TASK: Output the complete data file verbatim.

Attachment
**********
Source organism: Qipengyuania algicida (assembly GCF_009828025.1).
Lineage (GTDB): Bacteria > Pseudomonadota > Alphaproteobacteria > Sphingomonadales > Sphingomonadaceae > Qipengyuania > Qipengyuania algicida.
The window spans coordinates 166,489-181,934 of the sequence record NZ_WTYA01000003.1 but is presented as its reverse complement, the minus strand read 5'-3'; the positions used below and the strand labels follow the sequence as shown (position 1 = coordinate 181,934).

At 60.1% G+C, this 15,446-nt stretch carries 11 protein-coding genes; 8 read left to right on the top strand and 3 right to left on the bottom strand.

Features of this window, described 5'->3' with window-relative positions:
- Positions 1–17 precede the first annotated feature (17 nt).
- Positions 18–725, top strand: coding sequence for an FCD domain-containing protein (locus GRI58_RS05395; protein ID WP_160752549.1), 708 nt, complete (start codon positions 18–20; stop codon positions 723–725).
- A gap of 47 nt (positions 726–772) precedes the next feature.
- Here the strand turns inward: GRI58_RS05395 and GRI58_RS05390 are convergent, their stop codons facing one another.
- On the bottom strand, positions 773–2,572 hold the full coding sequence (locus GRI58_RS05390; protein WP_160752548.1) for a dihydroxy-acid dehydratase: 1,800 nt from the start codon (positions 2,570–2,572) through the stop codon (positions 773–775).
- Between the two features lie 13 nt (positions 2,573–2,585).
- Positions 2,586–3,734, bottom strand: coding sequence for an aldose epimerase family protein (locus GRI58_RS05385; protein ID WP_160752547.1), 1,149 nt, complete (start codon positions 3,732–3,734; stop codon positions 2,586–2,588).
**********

Source organism: Qipengyuania algicida (assembly GCF_009828025.1).
Lineage (GTDB): Bacteria > Pseudomonadota > Alphaproteobacteria > Sphingomonadales > Sphingomonadaceae > Qipengyuania > Qipengyuania algicida.
The window spans coordinates 166,489-181,934 of the sequence record NZ_WTYA01000003.1 but is presented as its reverse complement, the minus strand read 5'-3'; the positions used below and the strand labels follow the sequence as shown (position 1 = coordinate 181,934).

At 60.1% G+C, this 15,446-nt stretch carries 11 protein-coding genes; 8 read left to right on the top strand and 3 right to left on the bottom strand.

Features of this window, described 5'->3' with window-relative positions:
- Positions 1–17 precede the first annotated feature (17 nt).
- Positions 18–725, top strand: coding sequence for an FCD domain-containing protein (locus GRI58_RS05395; protein ID WP_160752549.1), 708 nt, complete (start codon positions 18–20; stop codon positions 723–725).
- A gap of 47 nt (positions 726–772) precedes the next feature.
- Here the strand turns inward: GRI58_RS05395 and GRI58_RS05390 are convergent, their stop codons facing one another.
- On the bottom strand, positions 773–2,572 hold the full coding sequence (locus GRI58_RS05390; protein WP_160752548.1) for a dihydroxy-acid dehydratase: 1,800 nt from the start codon (positions 2,570–2,572) through the stop codon (positions 773–775).
- Between the two features lie 13 nt (positions 2,573–2,585).
- Positions 2,586–3,734, bottom strand: coding sequence for an aldose epimerase family protein (locus GRI58_RS05385; protein ID WP_160752547.1), 1,149 nt, complete (start codon positions 3,732–3,734; stop codon positions 2,586–2,588).